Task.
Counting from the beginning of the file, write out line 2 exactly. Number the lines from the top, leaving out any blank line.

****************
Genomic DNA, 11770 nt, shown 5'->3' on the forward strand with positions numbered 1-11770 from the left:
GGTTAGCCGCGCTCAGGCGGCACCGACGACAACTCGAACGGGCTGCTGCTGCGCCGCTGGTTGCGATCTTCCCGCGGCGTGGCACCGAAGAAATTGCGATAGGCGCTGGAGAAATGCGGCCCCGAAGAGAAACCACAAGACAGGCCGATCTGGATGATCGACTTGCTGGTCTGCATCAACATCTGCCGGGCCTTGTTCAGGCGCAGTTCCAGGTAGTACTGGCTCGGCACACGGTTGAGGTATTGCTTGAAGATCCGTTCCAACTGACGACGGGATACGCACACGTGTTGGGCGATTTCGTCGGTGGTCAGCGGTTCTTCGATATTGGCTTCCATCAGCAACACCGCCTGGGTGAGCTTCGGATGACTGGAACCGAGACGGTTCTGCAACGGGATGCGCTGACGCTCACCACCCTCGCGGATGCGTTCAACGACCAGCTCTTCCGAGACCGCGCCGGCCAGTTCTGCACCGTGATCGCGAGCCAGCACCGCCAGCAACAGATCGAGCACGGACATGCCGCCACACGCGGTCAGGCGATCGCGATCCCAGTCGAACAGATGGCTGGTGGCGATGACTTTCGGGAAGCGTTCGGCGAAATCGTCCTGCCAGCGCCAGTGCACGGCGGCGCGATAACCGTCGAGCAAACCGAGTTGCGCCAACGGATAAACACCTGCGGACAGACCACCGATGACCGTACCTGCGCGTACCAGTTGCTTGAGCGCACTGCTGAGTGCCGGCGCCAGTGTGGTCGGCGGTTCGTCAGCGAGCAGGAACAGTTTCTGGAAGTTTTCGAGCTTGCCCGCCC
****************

GGTTAGCCGCGCTCAGGCGGCACCGACGACAACTCGAACGGGCTGCTGCTGCGCCGCTGGTTGCGATCTTCCCGCGGCGTGGCACCGAAGAAATTGCGATAGGCGCTGGAGAAATGCGGCCCCGAAGAGAAACCACAAGACAGGCCGATCTGGATGATCGACTTGCTGGTCTGCATCAACATCTGCCGGGCCTTGTTCAGGCGCAGTTCCAGGTAGTACTGGCTCGGCACACGGTTGAGGTATTGCTTGAAGATCCGTTCCAACTGACGACGGGATACGCACACGTGTTGGGCGATTTCGTCGGTGGTCAGCGGTTCTTCGATATTGGCTTCCATCAGCAACACCGCCTGGGTGAGCTTCGGATGACTGGAACCGAGACGGTTCTGCAACGGGATGCGCTGACGCTCACCACCCTCGCGGATGCGTTCAACGACCAGCTCTTCCGAGACCGCGCCGGCCAGTTCTGCACCGTGATCGCGAGCCAGCACCGCCAGCAACAGATCGAGCACGGACATGCCGCCACACGCGGTCAGGCGATCGCGATCCCAGTCGAACAGATGGCTGGTGGCGATGACTTTCGGGAAGCGTTCGGCGAAATCGTCCTGCCAGCGCCAGTGCACGGCGGCGCGATAACCGTCGAGCAAACCGAGTTGCGCCAACGGATAAACACCTGCGGACAGACCACCGATGACCGTACCTGCGCGTACCAGTTGCTTGAGCGCACTGCTGAGTGCCGGCGCCAGTGTGGTCGGCGGTTCGTCAGCGAGCAGGAACAGTTTCTGGAAGTTTTCGAGCTTGCCCGCCC